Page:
Steam-Powered Machine Shop

It’s sometimes hard to believe how stuff was made over a hundred years ago when electricity wasn’t widely available. One of the most common ways of powering tools was via belt drive — powered by a water mill, or a steam engine, or even horses. [David Richards] has spent a good chunk of time making his own period accurate steam powered machine shop — and it’s fantastic.

It represents approximately what a 1920’s machine shop would look like in America. Not a single tool is newer than 1925. The whole shop is powered by a line shaft using steam power. A massive boiler provides steam for a Pennsylvania built 5 by 5 steam engine, dating back to approximately 1895. Using belts and clutches, it powers a few lathes, drill presses, a mill, and even a shaper — an identical machine to one in the Edison Museum!

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A Remote Controlled, Fully Functional, Steam Powered Tank

Steam Powered Tank for the 21st Century

Steam power anything these days is pretty cool, but rarely have we ever seen such a complex build as this steam powered, remote controlled 1/16th scale tank.

[Ian] is an electronics design engineer whose hobbies include messing around with steam power. The Steam Turret Tank is based on a 1/16th scale Tamiya King Tiger die-cast model tank. It features a 3.5″ diameter marine boiler from MaccSteam, which is a fully equipped miniature version of a real boiler, complete with pressure gauges, safety valves, and a ceramic burner. It can produce pressures of up to 70PSI (max 120PSI), but for this project, [Ian] is limiting it to around 30PSI.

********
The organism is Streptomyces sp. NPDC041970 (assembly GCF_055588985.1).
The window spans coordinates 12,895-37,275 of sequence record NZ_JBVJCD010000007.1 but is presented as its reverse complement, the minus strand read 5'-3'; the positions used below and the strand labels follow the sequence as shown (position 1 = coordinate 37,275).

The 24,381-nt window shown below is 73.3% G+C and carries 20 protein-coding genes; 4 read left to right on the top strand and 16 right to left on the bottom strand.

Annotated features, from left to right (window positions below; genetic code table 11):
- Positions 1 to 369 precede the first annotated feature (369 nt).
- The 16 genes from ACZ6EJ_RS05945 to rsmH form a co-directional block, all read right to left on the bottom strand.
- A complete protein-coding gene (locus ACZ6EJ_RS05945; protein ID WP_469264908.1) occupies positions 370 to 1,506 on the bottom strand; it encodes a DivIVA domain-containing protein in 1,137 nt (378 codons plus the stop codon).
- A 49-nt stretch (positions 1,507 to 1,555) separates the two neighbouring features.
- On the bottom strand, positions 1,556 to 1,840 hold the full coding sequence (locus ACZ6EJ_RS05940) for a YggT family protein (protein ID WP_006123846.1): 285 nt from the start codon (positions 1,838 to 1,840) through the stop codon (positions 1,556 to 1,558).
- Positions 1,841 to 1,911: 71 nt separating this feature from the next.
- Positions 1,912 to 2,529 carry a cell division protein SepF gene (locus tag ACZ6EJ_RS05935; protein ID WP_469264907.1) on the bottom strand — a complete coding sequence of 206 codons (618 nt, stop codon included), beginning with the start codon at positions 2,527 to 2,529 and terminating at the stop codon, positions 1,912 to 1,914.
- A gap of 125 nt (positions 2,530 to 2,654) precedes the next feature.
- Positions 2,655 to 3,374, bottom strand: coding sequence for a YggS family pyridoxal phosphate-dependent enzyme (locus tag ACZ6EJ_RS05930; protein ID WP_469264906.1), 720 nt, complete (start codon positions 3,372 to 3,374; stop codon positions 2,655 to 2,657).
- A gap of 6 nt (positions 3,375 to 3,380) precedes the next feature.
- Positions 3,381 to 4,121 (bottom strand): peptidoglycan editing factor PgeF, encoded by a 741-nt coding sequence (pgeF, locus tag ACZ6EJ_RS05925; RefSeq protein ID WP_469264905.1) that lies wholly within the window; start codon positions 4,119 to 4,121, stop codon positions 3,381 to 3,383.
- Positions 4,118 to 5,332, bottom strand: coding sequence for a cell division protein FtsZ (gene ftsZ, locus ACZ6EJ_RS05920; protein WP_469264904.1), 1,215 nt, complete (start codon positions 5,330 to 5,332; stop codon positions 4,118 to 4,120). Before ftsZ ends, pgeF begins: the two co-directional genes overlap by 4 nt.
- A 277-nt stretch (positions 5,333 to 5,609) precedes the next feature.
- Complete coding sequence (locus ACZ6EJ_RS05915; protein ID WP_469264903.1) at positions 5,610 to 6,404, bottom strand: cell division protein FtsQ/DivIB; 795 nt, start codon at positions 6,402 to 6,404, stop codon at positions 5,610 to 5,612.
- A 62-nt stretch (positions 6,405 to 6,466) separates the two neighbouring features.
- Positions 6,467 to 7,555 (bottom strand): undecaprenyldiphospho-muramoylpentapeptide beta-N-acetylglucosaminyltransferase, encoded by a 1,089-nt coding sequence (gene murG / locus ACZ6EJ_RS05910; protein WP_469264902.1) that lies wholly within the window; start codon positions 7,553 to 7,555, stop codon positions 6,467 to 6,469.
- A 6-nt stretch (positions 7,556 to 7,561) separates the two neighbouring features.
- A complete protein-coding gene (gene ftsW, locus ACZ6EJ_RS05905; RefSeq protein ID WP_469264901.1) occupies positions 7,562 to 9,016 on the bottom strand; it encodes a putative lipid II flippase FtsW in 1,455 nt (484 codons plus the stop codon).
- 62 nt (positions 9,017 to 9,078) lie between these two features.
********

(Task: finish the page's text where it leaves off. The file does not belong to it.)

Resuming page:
A small 2″ diameter fuel tank contains a propane mixture to fuel the boiler. Two Regner 40451 Piccolo steam engines make up the drive train, with mechanical linkages controlled by servos to engage the various features. The tank can go forward, backward, spin in place, and the turret can both rotate and adjust trajectory. It also has controllable headlights, and can even “fire” the turret.

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Postal hacking

Apparently our Russian brethren have some issues ordering things online. Their shipping solution? A bit of remote social engineering. Thanks to the nature of Russian addresses – that is, the language is pretty easy to recognize – they’ve found that putting down their address in Russia along with a Canadian zip code will usually result in the package being forwarded along thanks to the thoughtful Canadian postal workers. Thanks [Jock]

Social engineering not your thing? OK, well here’s a few extra hacks to chew on. [Sam] thinks you should wrap your electronics in a condom to keep em dry. If you’re in NY, you might want to check out the circuit bending festival. Oh, and if you’ve had your head in the sand, you might have missed the steam powered R2D2.